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Quantifying new top-down influences on the rapidly changing food web in the main basin of Lake Huron
James R. Bence1, J.X. He2, and Norine Dobiesz1
1 Quantitative Fisheries Center, Department of Fisheries and Wildlife, Michigan State University, 293 Farm Lane - Room 153, Giltner Hall, East Lansing, MI 48824 -1101
2 Alpena Fisheries Station, Michigan Department of Natural Resources, 160 E. Fletcher, Alpena, MI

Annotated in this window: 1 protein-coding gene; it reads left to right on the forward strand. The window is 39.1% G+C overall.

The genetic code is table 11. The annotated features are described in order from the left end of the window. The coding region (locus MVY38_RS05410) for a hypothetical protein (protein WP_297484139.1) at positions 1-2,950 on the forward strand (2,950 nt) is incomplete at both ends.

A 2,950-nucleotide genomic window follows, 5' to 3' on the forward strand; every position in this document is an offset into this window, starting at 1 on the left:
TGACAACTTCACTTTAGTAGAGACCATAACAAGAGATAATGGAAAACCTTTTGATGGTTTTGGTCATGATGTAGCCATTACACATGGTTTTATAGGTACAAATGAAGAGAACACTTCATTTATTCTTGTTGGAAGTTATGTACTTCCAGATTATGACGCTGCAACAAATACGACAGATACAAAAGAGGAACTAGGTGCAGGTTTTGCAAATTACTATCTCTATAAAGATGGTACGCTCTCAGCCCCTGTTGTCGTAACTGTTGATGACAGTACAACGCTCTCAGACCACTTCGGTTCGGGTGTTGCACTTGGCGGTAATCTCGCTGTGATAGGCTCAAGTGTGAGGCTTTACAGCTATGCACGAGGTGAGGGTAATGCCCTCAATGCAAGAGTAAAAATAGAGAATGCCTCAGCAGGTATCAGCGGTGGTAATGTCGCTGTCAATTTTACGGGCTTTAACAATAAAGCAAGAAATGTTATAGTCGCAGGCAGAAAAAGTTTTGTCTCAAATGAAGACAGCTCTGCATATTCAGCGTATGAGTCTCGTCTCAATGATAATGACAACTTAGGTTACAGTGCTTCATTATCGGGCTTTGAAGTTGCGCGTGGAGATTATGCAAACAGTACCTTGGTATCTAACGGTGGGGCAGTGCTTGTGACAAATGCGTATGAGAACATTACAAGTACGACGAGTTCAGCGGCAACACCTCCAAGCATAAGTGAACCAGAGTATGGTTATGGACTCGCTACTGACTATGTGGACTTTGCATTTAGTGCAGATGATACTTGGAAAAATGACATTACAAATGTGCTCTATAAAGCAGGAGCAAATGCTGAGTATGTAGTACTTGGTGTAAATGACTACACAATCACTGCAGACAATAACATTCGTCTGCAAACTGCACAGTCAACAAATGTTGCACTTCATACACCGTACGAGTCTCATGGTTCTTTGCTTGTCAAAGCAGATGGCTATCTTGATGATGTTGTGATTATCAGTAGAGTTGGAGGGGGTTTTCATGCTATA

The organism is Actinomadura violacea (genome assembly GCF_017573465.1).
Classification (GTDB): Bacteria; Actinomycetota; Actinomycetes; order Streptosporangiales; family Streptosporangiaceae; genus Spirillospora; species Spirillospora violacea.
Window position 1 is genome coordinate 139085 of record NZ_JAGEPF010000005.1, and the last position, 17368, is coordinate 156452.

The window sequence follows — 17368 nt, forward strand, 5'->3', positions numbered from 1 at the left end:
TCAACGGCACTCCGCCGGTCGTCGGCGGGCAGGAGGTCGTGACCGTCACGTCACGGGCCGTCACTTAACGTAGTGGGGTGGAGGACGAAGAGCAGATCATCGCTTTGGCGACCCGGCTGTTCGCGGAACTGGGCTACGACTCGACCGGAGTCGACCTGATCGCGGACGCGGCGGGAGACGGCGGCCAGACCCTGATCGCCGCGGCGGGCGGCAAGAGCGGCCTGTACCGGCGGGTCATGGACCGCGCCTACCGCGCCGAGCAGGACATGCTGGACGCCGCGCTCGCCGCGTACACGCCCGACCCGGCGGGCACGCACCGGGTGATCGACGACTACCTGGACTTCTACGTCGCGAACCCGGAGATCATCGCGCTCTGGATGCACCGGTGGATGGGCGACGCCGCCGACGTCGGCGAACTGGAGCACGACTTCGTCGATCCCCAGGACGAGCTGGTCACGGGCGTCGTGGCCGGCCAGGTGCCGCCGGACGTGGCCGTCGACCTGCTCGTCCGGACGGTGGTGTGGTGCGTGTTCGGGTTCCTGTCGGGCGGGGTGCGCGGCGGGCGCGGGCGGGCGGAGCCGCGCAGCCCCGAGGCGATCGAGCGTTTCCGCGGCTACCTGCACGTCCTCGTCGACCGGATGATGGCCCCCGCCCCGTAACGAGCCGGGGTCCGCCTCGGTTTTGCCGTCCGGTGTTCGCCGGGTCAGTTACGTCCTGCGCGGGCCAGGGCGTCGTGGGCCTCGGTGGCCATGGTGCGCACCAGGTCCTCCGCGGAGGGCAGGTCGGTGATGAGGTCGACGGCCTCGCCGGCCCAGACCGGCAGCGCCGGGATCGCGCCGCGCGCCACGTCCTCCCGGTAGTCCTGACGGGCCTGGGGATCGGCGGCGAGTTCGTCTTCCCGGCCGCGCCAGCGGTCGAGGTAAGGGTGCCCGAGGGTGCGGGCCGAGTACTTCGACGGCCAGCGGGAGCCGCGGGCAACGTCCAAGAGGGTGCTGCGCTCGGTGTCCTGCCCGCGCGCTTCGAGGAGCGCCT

Estimating total consumption by key predator species (Chinook salmon, lake trout, walleye, and lake whitefish) and how this consumption is allocated among prey for the main basin is challenging as this requires estimates of absolute abundance of the predators by age over time, as well as their diets, mortality rates, growth, and condition over time. To accomplish this, we developed or contributed to the development of new age structured assessment models for lake whitefish in previously unassessed areas of the main basin and walleye and to major modifications to assessment models for Chinook salmon, lake trout, and lake whitefish in other areas. We also worked to improve bioenergetics modeling approaches for the key predators, and developed new growth and condition models for all these predators, and used newly collected diet information to develop new integrated diets over time. We further used our growth and condition results to evaluate whether these could be used to indicate a regime shift. In addition we developed an approach for assessing round goby abundance based on our estimates of consumption by the predators of this species. Finally we used our results on abundance, diet, growth, and condition in updating and parameterizing a fish community simulation model for the main basin, and we interacted with a broader group of scientists to discuss implications of both simulation and other results as guidance for future research and management. Our results surprisingly suggest that the total fish consumption by the key predators we considered had not declined precipitously after the collapse of alewife in the system. Instead, the composition of fish consumption had changed, with lake whitefish becoming important as a predator and Chinook consumption becoming minor, and with the exotic benthic prey, round goby, becoming important. Our growth modelling results showed that the prey community changes had profound influences on individual fishes, and that growth can be a sensitive indicator, which provides indications of change before it is fully evident in abundance variables. Not surprisingly growth reflects changes in the prey community differently for the different predators, this in turn reflecting the extent to which they appear to be obligatorily reliant on fish that are at least partially pelagic (alewife and rainbow smelt) or can take advantage of truly benthic prey such as round gobies. Our simulation model and comparison of consumption and prey trends suggests that predation was one important factor involved in the collapse of alewife in Lake Huron. Forward simulations suggest that prey such as alewife and rainbow smelt may be trapped in a predator pit, with per capita mortality rates remaining very high on these species despite the overall levels of consumption on them having declined. The model incorporated positive feedbacks whereby lake trout and walleye recruitment is higher when alewife are scarce, whereas Chinook salmon recruitment declines under these conditions. A major limitation to both the simulation model and the study overall was the lack of quality information on the dynamics of round goby. We developed initial estimates of the biomass of round gobies, although these are accompanied by very large uncertainties. Those results suggest that round goby biomass is large relative to the levels of biomass for other species we assumed based on trawl surveys and that predators provide non-trivial levels of mortality on this species. However our results do not definitively answer the question of whether predation is currently sufficient to prevent a future increase in the biomass of this exotic species. Results were communicated to the scientific and management community, not just through publications but also through many presentations to a diversity of audiences and a culminating workshop that has suggested some future research and management directions.